woensdag 9 juni 2010
The last decade: some notes from an outsider about Muslim-Christian Relations in Indonesia
Left Dr. Margeretha Hendriks of the theological faculty of UKIM, right Rachel Iwamony and in the centre Kemerlien Ondang who is starting her own Ph.D. Research about the role of woman in the interreligious discourse in Indonesia.
This is the text of an introduction presented on 8 June 2010, at the occasion of the public defense of the thesis on Pela as a Reconciliatory Power at the Free University of Amsterdam, by Rachel Iwamony.
This short presentation will cover first some national debates, Jakarta-centered. Then I move to Makassar and finally to Manado.
What are relations? Between whom should we discuss inter-religious relations? In the real daily debate about religious pluralism in society, the internal relations within the great global religions are as important as the external relations. The two discourses are very much related and I will start with some recent debates among Muslims in Indonesia about religious plurality.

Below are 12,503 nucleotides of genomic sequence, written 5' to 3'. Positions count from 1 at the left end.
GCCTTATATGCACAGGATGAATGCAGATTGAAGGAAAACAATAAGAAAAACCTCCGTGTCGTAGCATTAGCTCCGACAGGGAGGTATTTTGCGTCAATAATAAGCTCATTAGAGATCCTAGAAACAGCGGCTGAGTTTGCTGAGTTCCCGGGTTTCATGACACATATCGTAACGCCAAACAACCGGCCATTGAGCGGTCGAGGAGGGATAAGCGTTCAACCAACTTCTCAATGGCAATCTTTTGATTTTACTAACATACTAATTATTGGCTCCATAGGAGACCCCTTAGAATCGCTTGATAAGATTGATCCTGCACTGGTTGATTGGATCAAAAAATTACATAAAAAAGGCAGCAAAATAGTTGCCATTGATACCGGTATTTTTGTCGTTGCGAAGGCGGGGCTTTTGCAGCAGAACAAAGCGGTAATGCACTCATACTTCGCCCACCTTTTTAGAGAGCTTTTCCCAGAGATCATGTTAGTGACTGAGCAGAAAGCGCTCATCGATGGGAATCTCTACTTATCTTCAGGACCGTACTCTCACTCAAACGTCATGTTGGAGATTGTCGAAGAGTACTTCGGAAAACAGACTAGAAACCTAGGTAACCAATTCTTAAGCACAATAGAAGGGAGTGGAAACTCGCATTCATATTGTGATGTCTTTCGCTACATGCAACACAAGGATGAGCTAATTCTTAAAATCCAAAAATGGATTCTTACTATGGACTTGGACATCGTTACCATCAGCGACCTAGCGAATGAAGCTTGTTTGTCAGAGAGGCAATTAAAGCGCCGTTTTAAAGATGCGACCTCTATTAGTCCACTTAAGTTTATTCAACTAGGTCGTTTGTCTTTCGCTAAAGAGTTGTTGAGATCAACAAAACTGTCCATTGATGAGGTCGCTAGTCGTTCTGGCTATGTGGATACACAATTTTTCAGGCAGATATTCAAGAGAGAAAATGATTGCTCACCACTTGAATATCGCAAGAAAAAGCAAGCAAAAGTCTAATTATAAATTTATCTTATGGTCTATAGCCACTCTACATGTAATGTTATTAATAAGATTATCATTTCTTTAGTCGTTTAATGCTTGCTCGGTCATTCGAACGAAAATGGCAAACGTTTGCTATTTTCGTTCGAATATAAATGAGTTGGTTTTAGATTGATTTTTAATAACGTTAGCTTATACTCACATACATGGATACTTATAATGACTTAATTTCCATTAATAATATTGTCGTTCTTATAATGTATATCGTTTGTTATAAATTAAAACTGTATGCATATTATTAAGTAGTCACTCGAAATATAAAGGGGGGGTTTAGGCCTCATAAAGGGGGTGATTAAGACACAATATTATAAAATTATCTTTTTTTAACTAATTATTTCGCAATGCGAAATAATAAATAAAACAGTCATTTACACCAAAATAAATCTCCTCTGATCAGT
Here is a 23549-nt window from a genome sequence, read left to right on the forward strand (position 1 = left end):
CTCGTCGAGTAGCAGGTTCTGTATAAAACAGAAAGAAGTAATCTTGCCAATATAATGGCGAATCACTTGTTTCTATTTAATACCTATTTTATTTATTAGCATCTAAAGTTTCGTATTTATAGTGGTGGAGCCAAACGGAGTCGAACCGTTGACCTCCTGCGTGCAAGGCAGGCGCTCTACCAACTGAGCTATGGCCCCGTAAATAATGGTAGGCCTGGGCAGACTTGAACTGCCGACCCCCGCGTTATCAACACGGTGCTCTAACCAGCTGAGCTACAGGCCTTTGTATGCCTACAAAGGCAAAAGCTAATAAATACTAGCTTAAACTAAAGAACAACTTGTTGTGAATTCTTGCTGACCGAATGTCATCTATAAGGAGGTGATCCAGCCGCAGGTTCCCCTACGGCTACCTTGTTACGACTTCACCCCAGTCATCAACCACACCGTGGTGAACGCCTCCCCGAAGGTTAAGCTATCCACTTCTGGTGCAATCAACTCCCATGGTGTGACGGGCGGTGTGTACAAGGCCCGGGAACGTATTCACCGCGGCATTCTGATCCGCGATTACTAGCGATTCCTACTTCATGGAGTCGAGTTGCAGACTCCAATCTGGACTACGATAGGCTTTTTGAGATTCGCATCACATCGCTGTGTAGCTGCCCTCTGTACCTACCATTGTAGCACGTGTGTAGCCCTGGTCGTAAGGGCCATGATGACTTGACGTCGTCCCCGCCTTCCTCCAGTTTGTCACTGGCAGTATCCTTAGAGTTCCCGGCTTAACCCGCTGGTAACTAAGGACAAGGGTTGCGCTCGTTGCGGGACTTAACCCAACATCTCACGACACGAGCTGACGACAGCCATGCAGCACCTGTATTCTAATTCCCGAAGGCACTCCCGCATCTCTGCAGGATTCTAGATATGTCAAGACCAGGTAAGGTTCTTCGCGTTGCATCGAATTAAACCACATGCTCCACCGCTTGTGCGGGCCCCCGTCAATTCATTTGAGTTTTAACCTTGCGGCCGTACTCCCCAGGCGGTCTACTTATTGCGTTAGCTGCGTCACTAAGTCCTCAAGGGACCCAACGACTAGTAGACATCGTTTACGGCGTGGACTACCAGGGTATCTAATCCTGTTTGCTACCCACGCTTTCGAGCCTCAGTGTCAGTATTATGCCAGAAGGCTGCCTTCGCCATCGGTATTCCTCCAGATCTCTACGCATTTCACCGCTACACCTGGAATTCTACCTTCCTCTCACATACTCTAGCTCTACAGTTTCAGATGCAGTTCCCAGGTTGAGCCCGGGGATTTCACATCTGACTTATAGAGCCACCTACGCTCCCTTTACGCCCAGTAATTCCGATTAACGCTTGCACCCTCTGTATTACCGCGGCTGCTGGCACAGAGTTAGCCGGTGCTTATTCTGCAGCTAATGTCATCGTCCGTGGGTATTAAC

In 2005 the young Indonesian Muslim Noorhaidi defended a doctoral dissertation in Utrecht on Laskar Jihad with a quite surprising conclusion: one of the main reasons for Jafar Umat Thalib to start the jihad as a training in Java and as an active force in the Moluccas was not the hatred towards Christians or fear for Christianization but the rivalry among various orthodox or salafi movements. Jafar Umar Thalib was a rather unimportant figure within the broad Wahhabi movement. He could gain prominence through the organization of the jihad. This is not the full explanation of the Moluccan wars: local troubles between villages and between religious denominations, national politics and also the international movement towards the strengthening of orthodoxy and the role of religion were important too. But this aspect of internal rivalry within Islam cannot be neglected. Gilles Kepel has interpreted the recent worldwide clash of religions as Fitnah, Guerre au Coeur de l’Islam or in the English translation of his book of 2004: The War for Muslim Minds. Not a clash between Islam and the (Christian) West, but basically an internal struggle within Islam with some very unpleasant effects for non-Muslims.